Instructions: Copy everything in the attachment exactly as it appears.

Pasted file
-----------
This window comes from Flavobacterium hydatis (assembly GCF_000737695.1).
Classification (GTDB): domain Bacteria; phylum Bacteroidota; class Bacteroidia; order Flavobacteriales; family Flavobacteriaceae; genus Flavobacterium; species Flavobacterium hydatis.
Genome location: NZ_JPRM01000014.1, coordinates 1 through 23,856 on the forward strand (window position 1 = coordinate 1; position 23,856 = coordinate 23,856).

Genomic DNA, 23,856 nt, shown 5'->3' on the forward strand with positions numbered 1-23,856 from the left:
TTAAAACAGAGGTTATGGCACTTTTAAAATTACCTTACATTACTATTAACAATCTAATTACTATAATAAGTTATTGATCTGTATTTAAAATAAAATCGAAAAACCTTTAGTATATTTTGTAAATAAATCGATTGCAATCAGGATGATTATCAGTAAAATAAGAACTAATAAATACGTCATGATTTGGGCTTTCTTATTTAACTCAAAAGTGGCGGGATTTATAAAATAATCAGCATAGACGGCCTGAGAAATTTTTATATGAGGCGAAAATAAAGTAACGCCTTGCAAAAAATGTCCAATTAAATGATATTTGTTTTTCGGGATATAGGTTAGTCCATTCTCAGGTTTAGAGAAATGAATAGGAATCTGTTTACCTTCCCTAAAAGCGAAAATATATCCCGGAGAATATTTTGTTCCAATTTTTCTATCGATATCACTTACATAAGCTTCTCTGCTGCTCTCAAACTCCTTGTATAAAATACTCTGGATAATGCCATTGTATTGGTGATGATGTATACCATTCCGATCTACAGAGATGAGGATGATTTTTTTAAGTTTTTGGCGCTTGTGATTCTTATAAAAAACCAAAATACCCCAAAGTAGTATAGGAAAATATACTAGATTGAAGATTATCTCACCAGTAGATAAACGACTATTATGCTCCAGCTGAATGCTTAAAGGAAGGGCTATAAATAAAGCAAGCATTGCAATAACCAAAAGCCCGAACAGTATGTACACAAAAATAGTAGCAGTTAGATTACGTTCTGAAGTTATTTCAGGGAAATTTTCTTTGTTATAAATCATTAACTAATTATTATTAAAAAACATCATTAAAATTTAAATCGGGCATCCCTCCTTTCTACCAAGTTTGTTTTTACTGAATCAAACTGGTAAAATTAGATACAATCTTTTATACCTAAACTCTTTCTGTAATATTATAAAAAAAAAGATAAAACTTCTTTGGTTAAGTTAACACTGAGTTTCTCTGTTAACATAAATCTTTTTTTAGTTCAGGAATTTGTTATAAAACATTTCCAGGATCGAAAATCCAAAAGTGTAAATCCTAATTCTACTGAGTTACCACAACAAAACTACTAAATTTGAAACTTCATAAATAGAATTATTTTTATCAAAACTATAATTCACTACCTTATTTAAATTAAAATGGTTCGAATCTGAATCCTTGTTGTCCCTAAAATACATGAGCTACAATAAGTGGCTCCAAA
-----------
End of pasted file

This window comes from Flavobacterium hydatis (assembly GCF_000737695.1).
Classification (GTDB): domain Bacteria; phylum Bacteroidota; class Bacteroidia; order Flavobacteriales; family Flavobacteriaceae; genus Flavobacterium; species Flavobacterium hydatis.
Genome location: NZ_JPRM01000014.1, coordinates 1 through 23,856 on the forward strand (window position 1 = coordinate 1; position 23,856 = coordinate 23,856).

Genomic DNA, 23,856 nt, shown 5'->3' on the forward strand with positions numbered 1-23,856 from the left:
TTAAAACAGAGGTTATGGCACTTTTAAAATTACCTTACATTACTATTAACAATCTAATTACTATAATAAGTTATTGATCTGTATTTAAAATAAAATCGAAAAACCTTTAGTATATTTTGTAAATAAATCGATTGCAATCAGGATGATTATCAGTAAAATAAGAACTAATAAATACGTCATGATTTGGGCTTTCTTATTTAACTCAAAAGTGGCGGGATTTATAAAATAATCAGCATAGACGGCCTGAGAAATTTTTATATGAGGCGAAAATAAAGTAACGCCTTGCAAAAAATGTCCAATTAAATGATATTTGTTTTTCGGGATATAGGTTAGTCCATTCTCAGGTTTAGAGAAATGAATAGGAATCTGTTTACCTTCCCTAAAAGCGAAAATATATCCCGGAGAATATTTTGTTCCAATTTTTCTATCGATATCACTTACATAAGCTTCTCTGCTGCTCTCAAACTCCTTGTATAAAATACTCTGGATAATGCCATTGTATTGGTGATGATGTATACCATTCCGATCTACAGAGATGAGGATGATTTTTTTAAGTTTTTGGCGCTTGTGATTCTTATAAAAAACCAAAATACCCCAAAGTAGTATAGGAAAATATACTAGATTGAAGATTATCTCACCAGTAGATAAACGACTATTATGCTCCAGCTGAATGCTTAAAGGAAGGGCTATAAATAAAGCAAGCATTGCAATAACCAAAAGCCCGAACAGTATGTACACAAAAATAGTAGCAGTTAGATTACGTTCTGAAGTTATTTCAGGGAAATTTTCTTTGTTATAAATCATTAACTAATTATTATTAAAAAACATCATTAAAATTTAAATCGGGCATCCCTCCTTTCTACCAAGTTTGTTTTTACTGAATCAAACTGGTAAAATTAGATACAATCTTTTATACCTAAACTCTTTCTGTAATATTATAAAAAAAAAGATAAAACTTCTTTGGTTAAGTTAACACTGAGTTTCTCTGTTAACATAAATCTTTTTTTAGTTCAGGAATTTGTTATAAAACATTTCCAGGATCGAAAATCCAAAAGTGTAAATCCTAATTCTACTGAGTTACCACAACAAAACTACTAAATTTGAAACTTCATAAATAGAATTATTTTTATCAAAACTATAATTCACTACCTTATTTAAATTAAAATGGTTCGAATCTGAATCCTTGTTGTCCCTAAAATACATGAGCTACAATAAGTGGCTCCAAA